Life Lessons from Mikaela Shiffrin: What a Real Winner Looks Like

Posted on March 25, 2013 by

Meeting Mikaela Shiffrin, Squaw Valley, U.S. Nationals

Meeting Mikaela Shiffrin, Squaw Valley, U.S. Nationals

See that boy in the red sweatshirt? That’s my son. And the girl handing him the paper? That’s Mikaela Shiffrin, the World Cup champion slalom ski racer. She’s smiling, but she just lost a ski race. My son waited and watched her with careful concentration as she made her way down the ski course. She’s not hard to miss, really. We just had to follow the little girls, tv cameras and reporters that trailed her every move.

She was full of grace, really – on and off the slalom course. This year, 18-year-old Mikaela Shiffrin won the World Cup in slalom. That’s a huge accomplishment for anyone, let alone a teenager. She’s only five years older than my son.

As soon as she crossed the finish at the U.S. National Championship races at Squaw Valley last weekend, she skied into the open arms of her fans, mostly young kids. The budding races were eager to meet her, pose for a quick photo or have her autograph something-anything, really. Helmets, speed suits, arms, sweatshirts and scraps of paper were quickly scribbled on, and then Mikaela flashed a huge smile for  the best moment any young racer could hope for. She’s quite cool for 18. Barely bigger than they are, she’s small for a female ski racer-but mighty.

Ski racing is a sport against the clock. Hundredths of seconds can separate the winners from the losers. The sharper the ski edges, the wax on the skis, the split second decisions as the racers run down the course can change a first place run to last place. Intense pressure, to be sure. Mental and physical toughness are essential. Hours and hours of training result in one sixty-second run. And one guarantee: everyone falls. Including Mikaela.

In first place after the first run, she was poised to win. But that didn’t happen. In front of a crowd of thousands, she straddled a gate instead of skiing around it, and her race was over.

C and Mikaela Shiffrin

And still, she smiled. She skied into the finish area to once again sign autographs and pose with her fans. All the racers knew how she felt, the disappointment of going from first to last in one split second. All the race moms wanted to give her a hug.

And still, she smiled. TV cameras waved in her face, and she smiled.

“I think it’s most important that I just try to connect with the younger kids here. Most of them say they watch the World Cup races so I think they’ve seen the skiing and it’s probably cool to see it live. But I think the most important thing is that I get to have some time face-to-face with them and show them I’m not actually that different and that I’m a goofball. We can have conversations and they can get to this point,” she said.

She’s right. The fans didn’t care  that she didn’t finish. This crowd of kids-including my son-know that she’s a real racer. She’s just like them. She’s not perfect. She falls, gets up, and does it again. Over and over. She knows there’s another race, another victory, and likely another defeat, too.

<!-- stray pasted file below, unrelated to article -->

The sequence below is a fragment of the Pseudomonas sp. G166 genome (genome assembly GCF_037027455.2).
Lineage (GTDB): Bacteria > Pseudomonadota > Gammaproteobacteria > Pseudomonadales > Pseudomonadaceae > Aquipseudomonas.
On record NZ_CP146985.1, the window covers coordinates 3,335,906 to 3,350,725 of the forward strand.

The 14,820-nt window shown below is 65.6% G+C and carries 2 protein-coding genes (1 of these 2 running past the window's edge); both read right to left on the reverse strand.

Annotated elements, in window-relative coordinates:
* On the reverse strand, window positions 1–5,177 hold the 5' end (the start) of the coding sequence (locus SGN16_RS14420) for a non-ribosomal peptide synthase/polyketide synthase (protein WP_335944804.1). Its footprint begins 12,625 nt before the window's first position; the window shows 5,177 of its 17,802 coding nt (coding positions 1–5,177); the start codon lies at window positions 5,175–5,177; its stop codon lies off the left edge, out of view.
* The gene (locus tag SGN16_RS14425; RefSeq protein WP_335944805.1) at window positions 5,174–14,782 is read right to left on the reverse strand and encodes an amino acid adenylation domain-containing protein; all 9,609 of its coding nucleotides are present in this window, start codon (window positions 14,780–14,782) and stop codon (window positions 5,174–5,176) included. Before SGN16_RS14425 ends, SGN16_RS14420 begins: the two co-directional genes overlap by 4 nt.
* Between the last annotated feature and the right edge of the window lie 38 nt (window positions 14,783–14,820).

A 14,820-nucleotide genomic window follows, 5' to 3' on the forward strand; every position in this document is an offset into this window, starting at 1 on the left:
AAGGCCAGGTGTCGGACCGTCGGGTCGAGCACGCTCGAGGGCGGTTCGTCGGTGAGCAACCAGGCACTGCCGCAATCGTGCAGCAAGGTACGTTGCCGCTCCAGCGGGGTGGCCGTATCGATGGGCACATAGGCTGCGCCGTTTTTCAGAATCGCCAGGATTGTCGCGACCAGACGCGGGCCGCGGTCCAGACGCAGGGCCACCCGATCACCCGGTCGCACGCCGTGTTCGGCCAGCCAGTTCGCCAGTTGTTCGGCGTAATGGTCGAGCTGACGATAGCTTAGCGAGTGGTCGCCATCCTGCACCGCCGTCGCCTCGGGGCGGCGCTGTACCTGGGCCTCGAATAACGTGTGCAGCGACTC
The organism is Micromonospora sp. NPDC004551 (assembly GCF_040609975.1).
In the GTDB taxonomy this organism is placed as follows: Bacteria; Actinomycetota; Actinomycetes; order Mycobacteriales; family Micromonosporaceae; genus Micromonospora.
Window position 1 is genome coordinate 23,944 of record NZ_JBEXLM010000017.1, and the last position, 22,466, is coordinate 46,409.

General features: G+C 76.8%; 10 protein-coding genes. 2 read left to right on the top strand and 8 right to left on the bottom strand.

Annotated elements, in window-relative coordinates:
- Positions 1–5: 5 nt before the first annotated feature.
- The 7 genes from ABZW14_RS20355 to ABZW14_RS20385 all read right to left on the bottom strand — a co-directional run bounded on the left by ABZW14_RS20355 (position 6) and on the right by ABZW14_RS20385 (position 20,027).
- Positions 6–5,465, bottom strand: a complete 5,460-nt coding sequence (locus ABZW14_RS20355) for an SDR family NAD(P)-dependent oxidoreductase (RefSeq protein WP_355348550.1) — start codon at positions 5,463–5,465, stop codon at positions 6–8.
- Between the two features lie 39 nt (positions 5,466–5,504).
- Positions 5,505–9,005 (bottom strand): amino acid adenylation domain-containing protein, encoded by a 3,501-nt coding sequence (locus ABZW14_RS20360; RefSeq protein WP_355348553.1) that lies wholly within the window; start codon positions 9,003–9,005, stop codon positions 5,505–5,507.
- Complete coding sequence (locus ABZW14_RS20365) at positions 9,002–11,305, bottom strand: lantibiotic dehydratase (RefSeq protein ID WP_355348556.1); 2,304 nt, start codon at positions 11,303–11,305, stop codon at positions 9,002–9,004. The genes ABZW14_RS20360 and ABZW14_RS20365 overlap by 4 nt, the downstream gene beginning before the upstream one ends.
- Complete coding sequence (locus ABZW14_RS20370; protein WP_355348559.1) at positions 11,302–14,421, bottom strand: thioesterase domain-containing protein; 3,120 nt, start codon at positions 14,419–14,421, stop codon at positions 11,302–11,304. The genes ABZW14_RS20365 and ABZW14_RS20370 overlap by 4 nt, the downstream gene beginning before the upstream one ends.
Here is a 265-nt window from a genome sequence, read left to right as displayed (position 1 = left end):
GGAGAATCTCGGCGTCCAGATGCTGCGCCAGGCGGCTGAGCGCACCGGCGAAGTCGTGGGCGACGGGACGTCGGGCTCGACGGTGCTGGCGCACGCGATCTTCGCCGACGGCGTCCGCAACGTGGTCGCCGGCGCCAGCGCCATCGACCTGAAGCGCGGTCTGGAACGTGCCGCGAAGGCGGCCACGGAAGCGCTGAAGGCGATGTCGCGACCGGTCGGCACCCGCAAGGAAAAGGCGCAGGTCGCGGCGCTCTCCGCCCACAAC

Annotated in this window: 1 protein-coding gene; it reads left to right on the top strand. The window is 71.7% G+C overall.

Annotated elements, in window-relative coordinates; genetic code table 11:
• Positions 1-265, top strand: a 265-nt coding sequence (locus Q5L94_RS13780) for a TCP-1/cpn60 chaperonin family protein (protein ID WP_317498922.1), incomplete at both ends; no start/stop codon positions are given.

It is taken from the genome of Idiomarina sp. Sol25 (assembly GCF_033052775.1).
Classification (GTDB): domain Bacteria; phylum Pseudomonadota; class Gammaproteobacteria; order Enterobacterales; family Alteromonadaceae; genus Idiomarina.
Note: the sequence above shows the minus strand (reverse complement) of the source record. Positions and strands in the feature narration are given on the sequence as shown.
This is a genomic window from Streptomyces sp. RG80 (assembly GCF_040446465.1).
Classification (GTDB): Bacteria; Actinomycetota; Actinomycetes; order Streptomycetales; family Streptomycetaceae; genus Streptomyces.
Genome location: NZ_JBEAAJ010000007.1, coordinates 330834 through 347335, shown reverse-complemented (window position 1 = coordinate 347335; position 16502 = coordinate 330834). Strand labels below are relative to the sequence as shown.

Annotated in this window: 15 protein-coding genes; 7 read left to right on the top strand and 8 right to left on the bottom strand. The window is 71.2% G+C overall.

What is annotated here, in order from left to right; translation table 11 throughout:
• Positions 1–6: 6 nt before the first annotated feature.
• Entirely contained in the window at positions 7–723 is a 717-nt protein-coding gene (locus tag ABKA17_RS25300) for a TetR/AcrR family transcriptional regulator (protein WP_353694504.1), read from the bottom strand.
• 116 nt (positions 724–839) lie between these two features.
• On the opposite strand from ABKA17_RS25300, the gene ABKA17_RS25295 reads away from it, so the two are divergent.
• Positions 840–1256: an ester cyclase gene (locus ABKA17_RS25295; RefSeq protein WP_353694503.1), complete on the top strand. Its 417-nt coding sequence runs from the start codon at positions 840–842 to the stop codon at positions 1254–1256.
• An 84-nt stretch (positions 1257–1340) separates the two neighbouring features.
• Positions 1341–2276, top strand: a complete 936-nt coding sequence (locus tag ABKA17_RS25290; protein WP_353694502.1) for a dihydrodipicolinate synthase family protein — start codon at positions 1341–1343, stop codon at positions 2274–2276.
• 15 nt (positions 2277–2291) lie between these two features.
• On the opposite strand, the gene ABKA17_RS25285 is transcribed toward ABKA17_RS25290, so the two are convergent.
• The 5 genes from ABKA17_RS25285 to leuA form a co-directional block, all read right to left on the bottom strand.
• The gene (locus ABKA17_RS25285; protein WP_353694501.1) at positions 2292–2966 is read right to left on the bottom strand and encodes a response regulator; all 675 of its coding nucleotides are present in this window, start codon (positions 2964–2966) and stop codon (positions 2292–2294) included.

He’s still watching her, carefully. It doesn’t matter that the scoreboard shows her in last place. We can all clearly see what a winner looks like.

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Jennifer Wolfe

Jennifer Wolfe, a writer-teacher-mom, is dedicated to finding the extraordinary in the ordinary moments of life by thinking deeply, loving fiercely, and teaching audaciously. Jennifer is a Google Certified Educator, Hyperdoc fanatic, and a voracious reader. Read her stories on her blog, mamawolfe, and grab free copies of her teaching and parenting resources.

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Comments: 6

  • Mikaela Shiffrin: An Original - mamawolfe

    February 22, 2014

    […] written before about how impressed I am with Mikaela Shiffrin; when my son and I met her last year at Squaw Valley, she couldn’t have been more humble, […]

  • Google

    April 9, 2013


    Sites of interest we have a link to…

  • Marco Rocks

    March 29, 2013

    […] Life Lessons from Mikaela Shiffrin: What a Real Winner Looks Like […]

  • Chris Roffe

    March 27, 2013


    Great blog post, thank you for sharing it with us!

    The mindset and drive it takes to DNF/DSQ one day, then get up and put two runs together the next day and finish translates well into the entrepreneurial mindset needed to succeed in business today.

    Being a ski racer is one of the best developmental experiences children can have, not that I’m biased in anyway though…

    • Jennifer Wolfe

      March 27, 2013

      Hi Chris, I’m so glad that you liked the blog post about Mikaela. I’d never thought about the life long skills our kids are learning in ski racing in terms of success in business, but now that you brought it up I completely agree. My kids have been racing most of their young lives, and I think the confidence and determination they’ve learned are invaluable. Thank you very much for writing today! -Jennifer

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